Pacifastacus fortis (known as the Shasta crayfish or placid crayfish) is an endangered crayfish species endemic to Shasta County, California, where it is found only in isolated spots on the Pit River and Fall River Mills.
Description and ecology
P. fortis is thick and stocky, with relatively heavy chelae. It is usually dark brown dorsally with bright orange areas on its underside. It grows about 2-4 inches long. It lives in cold, clear, rocky areas of the mountain rivers, and feeds on the slime coating the rocks. The animal requires a constant, steady, and untainted flow of fresh water to survive.
Pacifastacus fortis is listed as a critically endangered species on the IUCN Red List, and an endangered species under the Endangered Species Act. It has always had a very small native range, and that range has been significantly fragmented by such human activities as damming, mining, and agriculture. The signal crayfish, a recently introduced species, has outcompeted P. fortis in much of its range. The Pit River Fish Hatchery was closed to protect this species.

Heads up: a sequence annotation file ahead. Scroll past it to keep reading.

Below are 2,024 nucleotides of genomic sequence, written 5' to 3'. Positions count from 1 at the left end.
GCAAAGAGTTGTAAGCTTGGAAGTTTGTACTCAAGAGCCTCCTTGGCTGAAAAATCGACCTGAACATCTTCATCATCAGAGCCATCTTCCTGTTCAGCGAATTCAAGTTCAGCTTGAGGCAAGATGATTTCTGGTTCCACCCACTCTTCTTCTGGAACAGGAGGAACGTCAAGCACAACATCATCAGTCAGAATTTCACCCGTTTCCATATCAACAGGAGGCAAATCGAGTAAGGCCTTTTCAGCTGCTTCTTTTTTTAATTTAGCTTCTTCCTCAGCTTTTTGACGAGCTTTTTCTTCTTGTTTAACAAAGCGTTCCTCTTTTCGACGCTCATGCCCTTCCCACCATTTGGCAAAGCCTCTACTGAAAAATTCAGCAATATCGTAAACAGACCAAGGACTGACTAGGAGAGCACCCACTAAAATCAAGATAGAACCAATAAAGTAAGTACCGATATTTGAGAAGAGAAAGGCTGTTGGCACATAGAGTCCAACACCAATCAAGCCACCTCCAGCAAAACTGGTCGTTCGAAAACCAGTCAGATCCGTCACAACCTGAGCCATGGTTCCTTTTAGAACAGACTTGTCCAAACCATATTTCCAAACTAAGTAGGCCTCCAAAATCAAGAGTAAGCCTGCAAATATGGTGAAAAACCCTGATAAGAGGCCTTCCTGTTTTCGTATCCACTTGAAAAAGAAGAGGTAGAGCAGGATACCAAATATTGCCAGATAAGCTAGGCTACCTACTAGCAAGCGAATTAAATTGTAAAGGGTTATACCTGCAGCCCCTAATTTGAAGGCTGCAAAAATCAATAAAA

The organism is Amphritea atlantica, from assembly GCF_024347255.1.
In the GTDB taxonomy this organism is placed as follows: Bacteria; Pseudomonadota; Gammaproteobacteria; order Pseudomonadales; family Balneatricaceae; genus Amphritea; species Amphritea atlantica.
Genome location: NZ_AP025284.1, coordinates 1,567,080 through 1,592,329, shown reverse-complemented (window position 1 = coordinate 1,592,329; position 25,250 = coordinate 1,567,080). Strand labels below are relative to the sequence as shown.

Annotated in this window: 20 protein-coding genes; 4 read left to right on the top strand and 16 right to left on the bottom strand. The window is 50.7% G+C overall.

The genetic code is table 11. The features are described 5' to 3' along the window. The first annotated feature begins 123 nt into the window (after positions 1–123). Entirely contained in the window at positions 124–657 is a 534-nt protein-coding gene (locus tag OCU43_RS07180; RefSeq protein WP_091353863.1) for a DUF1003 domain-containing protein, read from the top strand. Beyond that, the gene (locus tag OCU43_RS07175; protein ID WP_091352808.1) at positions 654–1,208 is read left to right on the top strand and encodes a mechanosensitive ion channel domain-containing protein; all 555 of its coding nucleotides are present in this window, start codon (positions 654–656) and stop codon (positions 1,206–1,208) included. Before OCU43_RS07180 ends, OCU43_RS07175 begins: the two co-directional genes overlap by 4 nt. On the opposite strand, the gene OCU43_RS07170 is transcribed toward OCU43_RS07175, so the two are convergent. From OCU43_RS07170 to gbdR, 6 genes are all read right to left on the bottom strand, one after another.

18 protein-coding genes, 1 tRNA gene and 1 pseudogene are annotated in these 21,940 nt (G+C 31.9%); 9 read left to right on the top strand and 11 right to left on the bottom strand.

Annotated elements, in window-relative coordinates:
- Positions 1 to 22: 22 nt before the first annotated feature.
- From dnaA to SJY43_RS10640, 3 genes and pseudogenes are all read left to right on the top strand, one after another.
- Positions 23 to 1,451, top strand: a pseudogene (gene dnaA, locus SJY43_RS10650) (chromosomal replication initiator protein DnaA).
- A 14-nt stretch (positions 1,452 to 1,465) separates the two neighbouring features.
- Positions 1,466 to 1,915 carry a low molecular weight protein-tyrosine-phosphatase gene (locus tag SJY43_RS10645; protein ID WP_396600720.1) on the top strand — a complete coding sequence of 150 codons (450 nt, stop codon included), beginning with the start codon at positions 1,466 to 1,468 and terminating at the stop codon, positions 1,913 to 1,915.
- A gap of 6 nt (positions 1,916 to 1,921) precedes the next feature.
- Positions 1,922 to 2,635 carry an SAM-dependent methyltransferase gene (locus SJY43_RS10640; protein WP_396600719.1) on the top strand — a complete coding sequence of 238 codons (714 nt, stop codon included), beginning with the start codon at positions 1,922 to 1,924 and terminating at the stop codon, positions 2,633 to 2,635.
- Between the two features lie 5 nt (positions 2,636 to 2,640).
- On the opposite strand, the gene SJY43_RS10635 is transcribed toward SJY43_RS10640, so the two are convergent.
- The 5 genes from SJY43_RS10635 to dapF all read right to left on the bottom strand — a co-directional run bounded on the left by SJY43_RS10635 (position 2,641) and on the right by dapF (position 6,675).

- D. Johnson; C. A. Taylor; G. A. Schuster; J. Cordeiro; T. Jones (2010). "Pacifastacus fortis". IUCN Red List of Threatened Species. Version 3.1 (3.1). International Union for Conservation of Nature. Retrieved October 6, 2010.
- "Shasta crayfish (Pacifastacus fortis) species profile". Environmental Conservation Online System. United States Fish and Wildlife Service. October 6, 2010.
- B. Moose Peterson (December 17, 2009). "Species Account: Shasta Crayfish, Pacifastacus fortis" (RTF). United States Fish & Wildlife Service.
- "Recovery Plan for the Shasta Crayfish (Pacifastacus fortis)" (PDF). United States Fish & Wildlife Service. 1998.